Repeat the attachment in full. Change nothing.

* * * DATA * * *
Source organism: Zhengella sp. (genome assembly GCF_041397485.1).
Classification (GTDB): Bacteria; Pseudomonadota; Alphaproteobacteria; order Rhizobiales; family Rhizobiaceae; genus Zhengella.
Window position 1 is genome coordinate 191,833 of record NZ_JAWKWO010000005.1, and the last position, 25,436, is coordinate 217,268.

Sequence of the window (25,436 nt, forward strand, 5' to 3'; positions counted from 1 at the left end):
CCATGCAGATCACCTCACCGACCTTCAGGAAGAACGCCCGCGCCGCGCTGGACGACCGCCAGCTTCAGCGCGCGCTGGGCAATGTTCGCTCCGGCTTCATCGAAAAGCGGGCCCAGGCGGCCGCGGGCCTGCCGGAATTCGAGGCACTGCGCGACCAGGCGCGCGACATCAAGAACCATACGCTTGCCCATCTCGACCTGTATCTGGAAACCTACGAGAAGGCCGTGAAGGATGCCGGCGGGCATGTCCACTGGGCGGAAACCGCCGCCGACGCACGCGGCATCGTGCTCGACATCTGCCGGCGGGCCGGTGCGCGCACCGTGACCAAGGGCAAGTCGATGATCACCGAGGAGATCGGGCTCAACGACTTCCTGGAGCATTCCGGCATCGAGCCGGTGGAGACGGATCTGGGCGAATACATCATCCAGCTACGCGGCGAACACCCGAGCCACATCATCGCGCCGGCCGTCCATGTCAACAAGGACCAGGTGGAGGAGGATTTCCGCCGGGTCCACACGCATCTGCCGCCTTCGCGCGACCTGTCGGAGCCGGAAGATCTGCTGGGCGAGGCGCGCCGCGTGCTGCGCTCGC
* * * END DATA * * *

Source organism: Zhengella sp. (genome assembly GCF_041397485.1).
Classification (GTDB): Bacteria; Pseudomonadota; Alphaproteobacteria; order Rhizobiales; family Rhizobiaceae; genus Zhengella.
Window position 1 is genome coordinate 191,833 of record NZ_JAWKWO010000005.1, and the last position, 25,436, is coordinate 217,268.

Sequence of the window (25,436 nt, forward strand, 5' to 3'; positions counted from 1 at the left end):
CCATGCAGATCACCTCACCGACCTTCAGGAAGAACGCCCGCGCCGCGCTGGACGACCGCCAGCTTCAGCGCGCGCTGGGCAATGTTCGCTCCGGCTTCATCGAAAAGCGGGCCCAGGCGGCCGCGGGCCTGCCGGAATTCGAGGCACTGCGCGACCAGGCGCGCGACATCAAGAACCATACGCTTGCCCATCTCGACCTGTATCTGGAAACCTACGAGAAGGCCGTGAAGGATGCCGGCGGGCATGTCCACTGGGCGGAAACCGCCGCCGACGCACGCGGCATCGTGCTCGACATCTGCCGGCGGGCCGGTGCGCGCACCGTGACCAAGGGCAAGTCGATGATCACCGAGGAGATCGGGCTCAACGACTTCCTGGAGCATTCCGGCATCGAGCCGGTGGAGACGGATCTGGGCGAATACATCATCCAGCTACGCGGCGAACACCCGAGCCACATCATCGCGCCGGCCGTCCATGTCAACAAGGACCAGGTGGAGGAGGATTTCCGCCGGGTCCACACGCATCTGCCGCCTTCGCGCGACCTGTCGGAGCCGGAAGATCTGCTGGGCGAGGCGCGCCGCGTGCTGCGCTCGC